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In Python 2.x, the frame object passed into a settrace handler had an f_exc_type attribute.

In Python 3.x, this f_exc_type has been removed.

If a function is propagating an exception, the trace 'return' is called but the argument is None and sys.exc_info() is (None,None,None). This is described in the docs:

[return]A function (or other code block) is about to return. The local trace function is called; arg is the value that will be returned, or None if the event is caused by an exception being raised. The trace function’s return value is ignored.

In Python 3, how can a tracer determine in a return hook that an exception is being propagated? How can it differentiate it from a function returning None normally?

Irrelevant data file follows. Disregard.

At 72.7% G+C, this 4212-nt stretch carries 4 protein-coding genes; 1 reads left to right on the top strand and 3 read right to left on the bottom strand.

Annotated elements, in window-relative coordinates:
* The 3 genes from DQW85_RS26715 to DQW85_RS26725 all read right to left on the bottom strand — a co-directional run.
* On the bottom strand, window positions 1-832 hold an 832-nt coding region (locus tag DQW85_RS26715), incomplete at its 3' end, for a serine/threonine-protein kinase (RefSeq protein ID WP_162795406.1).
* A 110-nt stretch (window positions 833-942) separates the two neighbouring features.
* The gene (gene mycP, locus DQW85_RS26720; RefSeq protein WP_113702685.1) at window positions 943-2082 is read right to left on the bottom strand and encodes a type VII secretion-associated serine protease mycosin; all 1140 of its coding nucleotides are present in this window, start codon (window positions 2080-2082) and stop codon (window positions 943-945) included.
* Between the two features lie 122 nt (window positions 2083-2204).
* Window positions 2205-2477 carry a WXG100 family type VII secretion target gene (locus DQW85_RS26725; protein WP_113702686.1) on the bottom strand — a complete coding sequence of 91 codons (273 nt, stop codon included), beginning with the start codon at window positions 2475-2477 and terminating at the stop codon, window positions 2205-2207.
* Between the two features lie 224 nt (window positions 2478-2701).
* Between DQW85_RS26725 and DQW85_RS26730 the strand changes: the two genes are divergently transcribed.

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1 Answer

This does seem fairly broken. It's a bit of a hack, but you can tell the difference by looking at the bytecode for the last instruction:

import opcode

def tracer(frame, event, arg):
    if event == 'return':
        if arg is not None or (opcode.opname[frame.f_code.co_code[frame.f_lasti]]]
                               in ('RETURN_VALUE', 'YIELD_VALUE')):
            print('exit via return', arg)
            print('exit via exception')
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makes me shiver but it does work! Thank you! github.com/williame/obiwan/commit/… –  Will Oct 9 '12 at 13:35
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